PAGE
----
I am interested in the following question:

Does there exist a continuous function $f:S^2\to S^2$ such that, for any $p\in S^2$, $|f^{-1}(\{p\})|=2$?

I suspect the answer is no, but I don't know how to prove it. All I know right now is that $f$ cannot be a covering map.

For if $f$ is a covering map, take any $p\in S^2$. Then $f$ restricts to a covering map from $S^2\backslash f^{-1}(p)$ to $S^2\backslash \{p\}$. However, the fundamental group of $S^2\backslash f^{-1}(p)$ is $\mathbb{Z}$ and the fundamental group of $S^2\backslash \{p\}$ is trivial. That $f$ is a covering then gives that there is an injective homomorphism from $\mathbb{Z}$ to the trivial group, a contradiction. Thus $f$ cannot be a covering map.

That's all I've got so far. Any more progress is greatly appreciated.

Update (Dec 21, 2018): I've posted this question on MO

  • $\begingroup$ I don't know much topology, but here's an idea: if you take $f^{-1}$ to be continuous as well, then $f$ would be a homeomorphism from some connected subset of the sphere to itself. However, a sphere partitions $3$-space into two parts, and no connected subset of a sphere partitions $3$-space into two parts (because, non-rigorously speaking, it must have a hole). $\endgroup$ – Frpzzd Dec 18 '18 at 0:00
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    $\begingroup$ We know that $f$ cannot be a covering map. This leaves the question whether your function $f$ must be a covering map. The answers by Florentin MB and SmileyCraft are have gaps. Florentin MB cannot show that $f$ is locally injective and SmileyCraft assumes that $f$ is open. The arguments used in these answers cannot be sufficient because they are of a very general nature and do not invoke special features of $S^2$. This is shown by yoyo's comment where you can find a continuous function $f : S^1 \to S^1$ which is not a covering although preimages of points contain two points $\endgroup$ – Paul Frost Dec 18 '18 at 14:11
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    $\begingroup$ Related: mathoverflow.net/questions/17707/… $\endgroup$ – Dap Dec 20 '18 at 14:19
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    $\begingroup$ See my answer at MathOverflow. $\endgroup$ – GH from MO Dec 23 '18 at 2:17

EDIT: the argument is incomplete. As pointed in the comments by yoyo, the separation of the pre-images is not guaranteed by the compactness.

There is no such map.

For is there is, I prove below that it has to be a covering map and you proved that it is not possible (or simply remark that from the fact that $S^2$ is simply connected, it admits no non-trivial covering).

Let's assume $f$ satisfies your hypothesis. By compactness of $S^2$, there exists a $\varepsilon>0$ such that for all $p \in S^2$, for all $x \neq y \in f^{-1}(p)$ we have $d(x,y) \ge 2 \varepsilon$ (where $d$ is any compatible metric on the sphere). Consequently, for any $x \in S^2$, if $U$ is the closed ball centered at $x$ and radius $\varepsilon$ then the restriction of $f$ to $U$ is injective, and by compactness, an homeomorphism onto its image.

We've shown that $f$ is a local homeomorphism, and by hypothesis it is surjective. As its domain is compact and its range connected, it is a covering.

  • $\begingroup$ Could you please explain how compactness lead us to the fact $d(x,y) \ge 2 \varepsilon$? $\endgroup$ – yoyo Dec 11 '18 at 13:47
  • $\begingroup$ @yoyo In fact, a uniform $\varepsilon$ is not needed (but it is true). I edited the answer. $\endgroup$ – Florentin MB Dec 11 '18 at 14:14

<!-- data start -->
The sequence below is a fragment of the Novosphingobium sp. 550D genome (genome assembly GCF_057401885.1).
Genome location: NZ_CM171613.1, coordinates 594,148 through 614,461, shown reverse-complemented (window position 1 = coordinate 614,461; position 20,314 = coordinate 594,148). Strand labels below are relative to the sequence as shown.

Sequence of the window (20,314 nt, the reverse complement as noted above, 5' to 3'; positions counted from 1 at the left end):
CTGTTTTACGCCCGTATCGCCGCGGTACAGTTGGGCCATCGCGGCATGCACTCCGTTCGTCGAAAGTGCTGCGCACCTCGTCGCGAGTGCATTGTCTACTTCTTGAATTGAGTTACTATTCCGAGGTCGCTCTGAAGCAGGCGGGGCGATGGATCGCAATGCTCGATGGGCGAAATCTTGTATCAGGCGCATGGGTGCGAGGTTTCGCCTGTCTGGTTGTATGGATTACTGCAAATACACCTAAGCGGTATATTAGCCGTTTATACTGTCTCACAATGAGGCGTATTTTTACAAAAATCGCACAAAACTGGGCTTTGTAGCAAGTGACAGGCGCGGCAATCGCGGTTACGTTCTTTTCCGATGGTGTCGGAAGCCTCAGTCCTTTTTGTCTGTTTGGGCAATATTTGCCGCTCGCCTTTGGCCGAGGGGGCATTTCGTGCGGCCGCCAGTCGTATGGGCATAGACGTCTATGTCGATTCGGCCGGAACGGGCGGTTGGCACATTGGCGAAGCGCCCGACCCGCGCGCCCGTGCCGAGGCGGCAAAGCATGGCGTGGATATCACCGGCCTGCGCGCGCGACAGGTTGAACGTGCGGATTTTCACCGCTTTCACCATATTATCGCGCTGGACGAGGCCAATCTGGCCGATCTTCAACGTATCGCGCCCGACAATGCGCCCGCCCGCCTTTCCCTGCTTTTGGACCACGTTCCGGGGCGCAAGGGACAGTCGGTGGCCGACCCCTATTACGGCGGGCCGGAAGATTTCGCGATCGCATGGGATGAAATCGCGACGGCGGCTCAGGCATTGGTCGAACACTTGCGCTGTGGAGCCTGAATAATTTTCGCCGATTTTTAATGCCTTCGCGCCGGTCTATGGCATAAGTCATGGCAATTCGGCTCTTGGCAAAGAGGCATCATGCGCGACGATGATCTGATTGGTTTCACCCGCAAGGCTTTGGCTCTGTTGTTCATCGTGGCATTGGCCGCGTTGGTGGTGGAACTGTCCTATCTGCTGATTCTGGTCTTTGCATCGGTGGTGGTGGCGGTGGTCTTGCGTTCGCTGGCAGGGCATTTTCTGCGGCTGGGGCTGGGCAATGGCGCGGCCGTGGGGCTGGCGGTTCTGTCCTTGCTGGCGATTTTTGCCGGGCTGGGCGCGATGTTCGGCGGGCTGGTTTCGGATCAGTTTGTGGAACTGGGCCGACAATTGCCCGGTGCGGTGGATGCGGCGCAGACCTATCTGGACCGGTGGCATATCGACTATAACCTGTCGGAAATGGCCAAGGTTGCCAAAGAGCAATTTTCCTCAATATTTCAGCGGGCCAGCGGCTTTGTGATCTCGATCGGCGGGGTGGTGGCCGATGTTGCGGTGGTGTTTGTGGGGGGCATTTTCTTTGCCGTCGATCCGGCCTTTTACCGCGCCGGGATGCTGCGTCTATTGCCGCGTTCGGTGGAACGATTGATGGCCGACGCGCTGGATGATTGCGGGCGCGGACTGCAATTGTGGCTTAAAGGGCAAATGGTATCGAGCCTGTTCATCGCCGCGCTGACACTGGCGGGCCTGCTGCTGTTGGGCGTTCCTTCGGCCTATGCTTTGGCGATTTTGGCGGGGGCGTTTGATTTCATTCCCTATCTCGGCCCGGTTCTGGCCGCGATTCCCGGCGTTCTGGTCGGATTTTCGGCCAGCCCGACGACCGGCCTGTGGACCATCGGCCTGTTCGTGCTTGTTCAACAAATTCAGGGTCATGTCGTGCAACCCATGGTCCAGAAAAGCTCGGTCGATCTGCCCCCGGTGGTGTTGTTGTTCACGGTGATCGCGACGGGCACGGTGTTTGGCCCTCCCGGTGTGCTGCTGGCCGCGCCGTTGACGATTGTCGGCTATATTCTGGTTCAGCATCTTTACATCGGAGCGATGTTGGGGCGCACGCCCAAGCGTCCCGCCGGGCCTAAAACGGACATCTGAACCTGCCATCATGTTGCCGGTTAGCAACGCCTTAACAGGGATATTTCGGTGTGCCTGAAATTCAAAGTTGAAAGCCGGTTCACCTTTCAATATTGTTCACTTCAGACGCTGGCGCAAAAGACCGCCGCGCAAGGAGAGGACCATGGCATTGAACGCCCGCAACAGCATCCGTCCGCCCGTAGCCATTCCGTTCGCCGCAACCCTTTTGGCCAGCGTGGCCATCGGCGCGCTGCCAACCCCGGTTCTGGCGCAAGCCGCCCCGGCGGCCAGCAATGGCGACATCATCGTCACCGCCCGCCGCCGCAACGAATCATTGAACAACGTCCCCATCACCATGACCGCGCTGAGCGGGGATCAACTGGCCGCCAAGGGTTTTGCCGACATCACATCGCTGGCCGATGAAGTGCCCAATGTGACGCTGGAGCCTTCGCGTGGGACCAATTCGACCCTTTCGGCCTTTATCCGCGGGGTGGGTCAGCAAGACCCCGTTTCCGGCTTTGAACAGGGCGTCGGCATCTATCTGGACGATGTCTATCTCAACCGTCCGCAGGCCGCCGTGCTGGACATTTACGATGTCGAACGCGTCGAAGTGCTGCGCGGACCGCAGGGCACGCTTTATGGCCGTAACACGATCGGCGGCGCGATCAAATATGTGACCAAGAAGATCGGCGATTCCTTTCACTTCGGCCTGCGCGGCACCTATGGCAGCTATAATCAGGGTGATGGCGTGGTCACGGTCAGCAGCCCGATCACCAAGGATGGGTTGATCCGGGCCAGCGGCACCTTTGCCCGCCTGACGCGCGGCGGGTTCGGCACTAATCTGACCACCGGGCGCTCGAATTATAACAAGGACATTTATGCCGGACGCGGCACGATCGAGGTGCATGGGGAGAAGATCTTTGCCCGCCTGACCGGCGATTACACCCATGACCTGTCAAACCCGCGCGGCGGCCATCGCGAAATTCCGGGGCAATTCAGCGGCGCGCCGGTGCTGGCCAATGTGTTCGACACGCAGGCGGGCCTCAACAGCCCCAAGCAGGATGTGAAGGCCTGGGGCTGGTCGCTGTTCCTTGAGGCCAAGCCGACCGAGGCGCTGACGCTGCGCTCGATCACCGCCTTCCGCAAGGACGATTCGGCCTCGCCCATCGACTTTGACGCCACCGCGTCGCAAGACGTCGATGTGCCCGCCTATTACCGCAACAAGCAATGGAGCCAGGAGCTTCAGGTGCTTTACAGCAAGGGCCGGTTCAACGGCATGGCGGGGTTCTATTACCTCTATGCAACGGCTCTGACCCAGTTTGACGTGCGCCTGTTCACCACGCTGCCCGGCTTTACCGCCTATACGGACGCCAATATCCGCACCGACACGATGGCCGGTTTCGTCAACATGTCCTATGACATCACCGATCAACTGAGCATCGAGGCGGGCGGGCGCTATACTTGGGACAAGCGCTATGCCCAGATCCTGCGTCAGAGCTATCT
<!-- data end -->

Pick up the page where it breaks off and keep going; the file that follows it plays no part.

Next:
• $\begingroup$ Sorry that I still can't understand how you deduced the fact that the restriction of $f$ to $U$ is injective. $\endgroup$ – yoyo Dec 11 '18 at 14:43
  • $\begingroup$ @yoyo I believe the idea is that the diameter of the preimages of $f$ is a positive continuous function on $S^2$, and since that's a compact domain, it is bounded below by some uniform positive constant. That is the chosen $\epsilon$ $\endgroup$ – Balarka Sen Dec 11 '18 at 14:53
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    $\begingroup$ EX:$g:S^1\to S^1$, $g(\theta)=2\theta$ if $0 \le \theta \le \pi$ and $g(\theta)=-2 (\pi + \theta)$ if $-\pi \le \theta \le 0$, which satisfies $|g^{-1}(\{\theta\})|=2$ for all $\theta \in S^1$ but $S^1$ is compact and the $inf$ of the diameters of the preimages of $g$ is $0$. $\endgroup$ – yoyo Dec 11 '18 at 15:26

If I understand correctly, Florentin MB's answer will be complete if we can prove that $f$ is locally injective. Feel free to tell me if I'm wrong here, but I think we can at least show that $f$ is locally injective if $f$ is open. It seems to me that $f$ should be open, but I don't know how to prove that.

Let $x\in S^2$ and $f(x)=f(y)$ for $x\neq y$. Then let $U$ and $V$ be disjoint opens such that $x\in U$ and $y\in V$. If $f$ is open, then $f(U)$ and $f(V)$ are open, so $W:=f(U)\cap f(V)$ is open. Now for every $w\in W$ there exist $u\in U$ and $v\in V$ such that $f(u)=f(v)=w$. Because $U$ and $V$ are disjoint, we find $u\neq v$, so because $|f^{-1}(\{w\})|=2$, we find $f^{-1}(\{w\})=\{u,v\}$. Hence, we find $f^{-1}(W)\subset U\cup V$. Because $f$ is continuous, $f^{-1}(W)$ is open, so $N:=f^{-1}(W)\cap U$ is open. Notice that $x\in N$, so $N$ is a neighborhood of $x$. Finally, $f$ is injective in $N$, because for all $n\in N$ we have $f(n)\in W$. This gives $f^{-1}(\{f(n)\})=\{n,v\}$ for some $v\in V$, and $U$ and $V$ are disjoint, so $v\not\in U$.

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    $\begingroup$ If it should be possible to prove that $f$ is open, then it must be based on special features of $S^2$. See yoyo's example of a function $f : S^1 \to S^1$ which is not open. $\endgroup$ – Paul Frost Dec 18 '18 at 14:18
  • $\begingroup$ Right, so its probably not making things any easier... $\endgroup$ – SmileyCraft Dec 18 '18 at 16:40

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